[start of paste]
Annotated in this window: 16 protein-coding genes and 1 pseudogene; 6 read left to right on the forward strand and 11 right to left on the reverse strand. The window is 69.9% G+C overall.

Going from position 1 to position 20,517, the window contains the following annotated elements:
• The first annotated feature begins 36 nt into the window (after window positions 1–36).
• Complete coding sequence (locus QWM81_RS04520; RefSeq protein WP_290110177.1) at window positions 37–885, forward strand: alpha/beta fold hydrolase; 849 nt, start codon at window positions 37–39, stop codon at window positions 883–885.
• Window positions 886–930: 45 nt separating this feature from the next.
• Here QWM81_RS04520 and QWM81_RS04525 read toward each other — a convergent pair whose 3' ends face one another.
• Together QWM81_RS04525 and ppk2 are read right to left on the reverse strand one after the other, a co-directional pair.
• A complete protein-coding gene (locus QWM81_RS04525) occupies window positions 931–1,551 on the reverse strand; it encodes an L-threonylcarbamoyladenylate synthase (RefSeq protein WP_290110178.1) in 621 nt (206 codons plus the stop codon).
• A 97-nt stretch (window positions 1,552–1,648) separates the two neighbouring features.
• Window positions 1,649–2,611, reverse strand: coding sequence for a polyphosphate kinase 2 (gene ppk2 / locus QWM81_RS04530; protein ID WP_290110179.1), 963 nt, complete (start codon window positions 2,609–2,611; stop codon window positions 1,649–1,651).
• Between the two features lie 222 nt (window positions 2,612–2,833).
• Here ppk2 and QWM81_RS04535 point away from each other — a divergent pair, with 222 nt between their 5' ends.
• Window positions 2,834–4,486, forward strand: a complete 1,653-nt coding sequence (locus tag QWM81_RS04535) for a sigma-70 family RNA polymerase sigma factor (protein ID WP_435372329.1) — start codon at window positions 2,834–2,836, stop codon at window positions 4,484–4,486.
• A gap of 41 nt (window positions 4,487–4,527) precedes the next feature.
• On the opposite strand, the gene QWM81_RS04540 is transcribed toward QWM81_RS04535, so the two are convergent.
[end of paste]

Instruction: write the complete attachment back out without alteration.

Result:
Annotated in this window: 16 protein-coding genes and 1 pseudogene; 6 read left to right on the forward strand and 11 right to left on the reverse strand. The window is 69.9% G+C overall.

Going from position 1 to position 20,517, the window contains the following annotated elements:
• The first annotated feature begins 36 nt into the window (after window positions 1–36).
• Complete coding sequence (locus QWM81_RS04520; RefSeq protein WP_290110177.1) at window positions 37–885, forward strand: alpha/beta fold hydrolase; 849 nt, start codon at window positions 37–39, stop codon at window positions 883–885.
• Window positions 886–930: 45 nt separating this feature from the next.
• Here QWM81_RS04520 and QWM81_RS04525 read toward each other — a convergent pair whose 3' ends face one another.
• Together QWM81_RS04525 and ppk2 are read right to left on the reverse strand one after the other, a co-directional pair.
• A complete protein-coding gene (locus QWM81_RS04525) occupies window positions 931–1,551 on the reverse strand; it encodes an L-threonylcarbamoyladenylate synthase (RefSeq protein WP_290110178.1) in 621 nt (206 codons plus the stop codon).
• A 97-nt stretch (window positions 1,552–1,648) separates the two neighbouring features.
• Window positions 1,649–2,611, reverse strand: coding sequence for a polyphosphate kinase 2 (gene ppk2 / locus QWM81_RS04530; protein ID WP_290110179.1), 963 nt, complete (start codon window positions 2,609–2,611; stop codon window positions 1,649–1,651).
• Between the two features lie 222 nt (window positions 2,612–2,833).
• Here ppk2 and QWM81_RS04535 point away from each other — a divergent pair, with 222 nt between their 5' ends.
• Window positions 2,834–4,486, forward strand: a complete 1,653-nt coding sequence (locus tag QWM81_RS04535) for a sigma-70 family RNA polymerase sigma factor (protein ID WP_435372329.1) — start codon at window positions 2,834–2,836, stop codon at window positions 4,484–4,486.
• A gap of 41 nt (window positions 4,487–4,527) precedes the next feature.
• On the opposite strand, the gene QWM81_RS04540 is transcribed toward QWM81_RS04535, so the two are convergent.